As writer Nancy Jane Moore and I continue to tussle over the fine art of debating people who look to us to be whacked-out politically crazy, Virginia Psychology Professor Jonathan Haidt argues that we’re missing the point. Tea Partiers are not insane, he says; they simply view the world through a vastly different moral lens than we do.
At Sabato’s Crystal Ball, Haidt argues, among many other interesting points, that:
Moral judgments, like aesthetic judgments, are best understood as quick gut feelings, not as products of reasoning. We have feelings about people and ideas within the first second of encountering them. We engage in reasoning too, but reasoning is slow, spread over many seconds or minutes, and it takes place within a mental workspace that has already been pre-structured by feelings. So if one third of Americans had negative feelings toward Obama on election day, and if many independents developed negative feelings as talk of tax increases and Wall Street bailouts escalated, then, by the summer of 2009, more than 40% of Americans were emotionally ready to receive the narrative about socialism and statism being formulated by conservative talk radio hosts such as Glenn Beck and Mark Levin.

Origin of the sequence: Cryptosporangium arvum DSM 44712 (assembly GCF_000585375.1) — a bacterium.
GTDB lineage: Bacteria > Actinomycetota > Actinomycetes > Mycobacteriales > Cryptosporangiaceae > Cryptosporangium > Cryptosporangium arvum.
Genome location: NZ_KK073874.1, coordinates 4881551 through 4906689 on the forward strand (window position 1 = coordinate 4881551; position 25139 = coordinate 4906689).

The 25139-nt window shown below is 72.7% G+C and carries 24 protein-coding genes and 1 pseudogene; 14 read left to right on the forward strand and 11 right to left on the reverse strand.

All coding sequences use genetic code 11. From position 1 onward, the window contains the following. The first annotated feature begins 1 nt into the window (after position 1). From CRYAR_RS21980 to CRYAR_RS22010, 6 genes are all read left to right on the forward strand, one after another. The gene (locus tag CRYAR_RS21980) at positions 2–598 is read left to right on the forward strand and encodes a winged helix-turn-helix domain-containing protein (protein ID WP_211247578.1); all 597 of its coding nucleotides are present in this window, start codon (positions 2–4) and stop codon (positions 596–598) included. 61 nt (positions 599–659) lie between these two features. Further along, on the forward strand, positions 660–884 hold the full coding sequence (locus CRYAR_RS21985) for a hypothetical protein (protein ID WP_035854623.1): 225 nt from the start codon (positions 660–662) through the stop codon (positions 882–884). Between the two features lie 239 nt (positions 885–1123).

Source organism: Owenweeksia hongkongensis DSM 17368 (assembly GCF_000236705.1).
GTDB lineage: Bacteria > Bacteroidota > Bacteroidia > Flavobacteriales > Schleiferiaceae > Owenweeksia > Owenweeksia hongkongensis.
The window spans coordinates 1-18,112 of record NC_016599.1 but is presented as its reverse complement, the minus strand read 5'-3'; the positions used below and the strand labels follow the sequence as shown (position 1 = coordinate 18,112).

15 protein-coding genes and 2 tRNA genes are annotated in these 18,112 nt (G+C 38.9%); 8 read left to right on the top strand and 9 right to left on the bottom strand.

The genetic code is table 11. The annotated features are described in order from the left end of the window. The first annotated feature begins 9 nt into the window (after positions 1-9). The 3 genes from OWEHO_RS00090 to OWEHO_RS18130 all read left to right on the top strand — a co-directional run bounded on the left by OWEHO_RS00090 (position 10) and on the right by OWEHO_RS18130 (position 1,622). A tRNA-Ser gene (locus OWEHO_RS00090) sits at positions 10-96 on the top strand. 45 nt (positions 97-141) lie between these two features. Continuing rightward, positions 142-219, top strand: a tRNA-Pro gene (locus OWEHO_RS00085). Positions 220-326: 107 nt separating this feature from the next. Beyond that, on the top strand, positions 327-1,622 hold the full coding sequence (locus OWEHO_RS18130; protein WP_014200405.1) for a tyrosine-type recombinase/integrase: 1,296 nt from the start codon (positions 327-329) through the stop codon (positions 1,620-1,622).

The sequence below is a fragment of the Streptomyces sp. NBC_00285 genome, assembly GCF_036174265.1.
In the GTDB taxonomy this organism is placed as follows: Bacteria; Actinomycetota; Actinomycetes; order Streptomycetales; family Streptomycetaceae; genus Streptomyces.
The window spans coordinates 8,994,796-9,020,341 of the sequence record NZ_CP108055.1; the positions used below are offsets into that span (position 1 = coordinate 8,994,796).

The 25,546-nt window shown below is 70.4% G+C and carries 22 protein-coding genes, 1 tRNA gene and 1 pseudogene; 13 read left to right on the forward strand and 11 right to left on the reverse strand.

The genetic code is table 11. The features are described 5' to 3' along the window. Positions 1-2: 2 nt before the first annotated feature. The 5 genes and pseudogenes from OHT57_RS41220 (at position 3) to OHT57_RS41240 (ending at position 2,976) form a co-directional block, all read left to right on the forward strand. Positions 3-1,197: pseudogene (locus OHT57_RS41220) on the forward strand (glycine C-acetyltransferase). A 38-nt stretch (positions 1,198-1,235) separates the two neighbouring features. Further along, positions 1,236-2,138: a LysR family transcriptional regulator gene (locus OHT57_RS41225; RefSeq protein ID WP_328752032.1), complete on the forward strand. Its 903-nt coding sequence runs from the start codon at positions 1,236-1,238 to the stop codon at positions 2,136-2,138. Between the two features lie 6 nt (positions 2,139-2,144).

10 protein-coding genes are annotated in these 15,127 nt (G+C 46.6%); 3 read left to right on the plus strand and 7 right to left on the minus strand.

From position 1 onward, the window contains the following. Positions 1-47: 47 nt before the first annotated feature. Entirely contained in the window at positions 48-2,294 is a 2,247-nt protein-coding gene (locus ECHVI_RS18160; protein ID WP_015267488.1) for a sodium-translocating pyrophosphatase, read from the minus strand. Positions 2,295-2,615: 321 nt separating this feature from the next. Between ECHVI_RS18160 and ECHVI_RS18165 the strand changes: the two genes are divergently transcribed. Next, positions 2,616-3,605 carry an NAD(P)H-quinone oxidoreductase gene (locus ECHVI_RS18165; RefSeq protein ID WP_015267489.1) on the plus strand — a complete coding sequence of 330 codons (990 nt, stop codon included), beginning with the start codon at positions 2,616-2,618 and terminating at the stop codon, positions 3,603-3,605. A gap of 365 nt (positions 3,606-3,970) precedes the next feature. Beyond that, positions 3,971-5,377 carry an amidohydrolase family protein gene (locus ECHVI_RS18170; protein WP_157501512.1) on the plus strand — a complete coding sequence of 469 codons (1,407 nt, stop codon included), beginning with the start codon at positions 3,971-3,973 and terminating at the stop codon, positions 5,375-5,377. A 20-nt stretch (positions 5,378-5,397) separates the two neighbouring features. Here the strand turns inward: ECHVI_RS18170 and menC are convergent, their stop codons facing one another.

In the Wall Street Journal, Haidt argues that all tea partiers really want is karma.
To understand the anger of the tea-party movement, just imagine how you would feel if you learned that government physicists were building a particle accelerator that might, as a side effect of its experiments, nullify the law of gravity. Everything around us would float away, and the Earth itself would break apart. Now, instead of that scenario, suppose you learned that politicians were devising policies that might, as a side effect of their enactment, nullify the law of karma. Bad deeds would no longer lead to bad outcomes, and the fragile moral order of our nation would break apart. For tea partiers, this scenario is not science fiction. It is the last 80 years of American history.
My off-the-cuff response to these articles is that Haidt makes a certain amount of sense, especially when it comes to understanding the moral goggles through which these furious people view the world. In terms of finding a way to reach them, Haidt may well be providing a useful road map to speaking Tea Party as a second language.
But how do we find common ground if we don’t agree on whether a piece of information is a fact and when it’s not? Whether you love him or hate him, Barack Obama is an American citizen, despite what birthers claim. How can we even begin to talk to birthers about this? You might disapprove, fear, or spit nails over environmentalists’ proposals for limiting climate change, but that doesn’t mean that climate change doesn’t exist. It’s as real as a stomach ache. How do we talk to tea partiers when they claim science isn’t science?
In the post at Sabato’s Crystal Ball, Haidt makes one statement that I think is spot-on brilliant.
(P)olitical movements … are always moral movements, whether left-wing, right-wing, or something else.
I agree, which is why my search for goodness is as much a political quest as a personal one.